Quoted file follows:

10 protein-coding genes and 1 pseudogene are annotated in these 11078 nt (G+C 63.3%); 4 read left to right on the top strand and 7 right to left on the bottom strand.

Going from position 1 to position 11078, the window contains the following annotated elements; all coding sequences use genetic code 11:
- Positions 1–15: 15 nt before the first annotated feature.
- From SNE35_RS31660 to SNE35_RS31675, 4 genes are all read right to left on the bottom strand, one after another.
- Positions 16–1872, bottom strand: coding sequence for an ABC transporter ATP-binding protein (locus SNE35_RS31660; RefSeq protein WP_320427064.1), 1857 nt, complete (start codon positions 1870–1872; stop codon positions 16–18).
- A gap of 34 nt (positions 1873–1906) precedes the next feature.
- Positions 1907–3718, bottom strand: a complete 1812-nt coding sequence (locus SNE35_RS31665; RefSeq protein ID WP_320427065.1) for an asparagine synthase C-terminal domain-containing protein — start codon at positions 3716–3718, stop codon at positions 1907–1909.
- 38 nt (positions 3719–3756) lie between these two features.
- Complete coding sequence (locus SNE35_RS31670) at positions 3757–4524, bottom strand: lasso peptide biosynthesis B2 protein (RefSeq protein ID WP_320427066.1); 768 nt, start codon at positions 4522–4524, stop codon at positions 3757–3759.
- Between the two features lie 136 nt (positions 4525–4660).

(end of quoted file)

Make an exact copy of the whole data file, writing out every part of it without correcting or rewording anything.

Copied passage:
10 protein-coding genes and 1 pseudogene are annotated in these 11078 nt (G+C 63.3%); 4 read left to right on the top strand and 7 right to left on the bottom strand.

Going from position 1 to position 11078, the window contains the following annotated elements; all coding sequences use genetic code 11:
- Positions 1–15: 15 nt before the first annotated feature.
- From SNE35_RS31660 to SNE35_RS31675, 4 genes are all read right to left on the bottom strand, one after another.
- Positions 16–1872, bottom strand: coding sequence for an ABC transporter ATP-binding protein (locus SNE35_RS31660; RefSeq protein WP_320427064.1), 1857 nt, complete (start codon positions 1870–1872; stop codon positions 16–18).
- A gap of 34 nt (positions 1873–1906) precedes the next feature.
- Positions 1907–3718, bottom strand: a complete 1812-nt coding sequence (locus SNE35_RS31665; RefSeq protein ID WP_320427065.1) for an asparagine synthase C-terminal domain-containing protein — start codon at positions 3716–3718, stop codon at positions 1907–1909.
- 38 nt (positions 3719–3756) lie between these two features.
- Complete coding sequence (locus SNE35_RS31670) at positions 3757–4524, bottom strand: lasso peptide biosynthesis B2 protein (RefSeq protein ID WP_320427066.1); 768 nt, start codon at positions 4522–4524, stop codon at positions 3757–3759.
- Between the two features lie 136 nt (positions 4525–4660).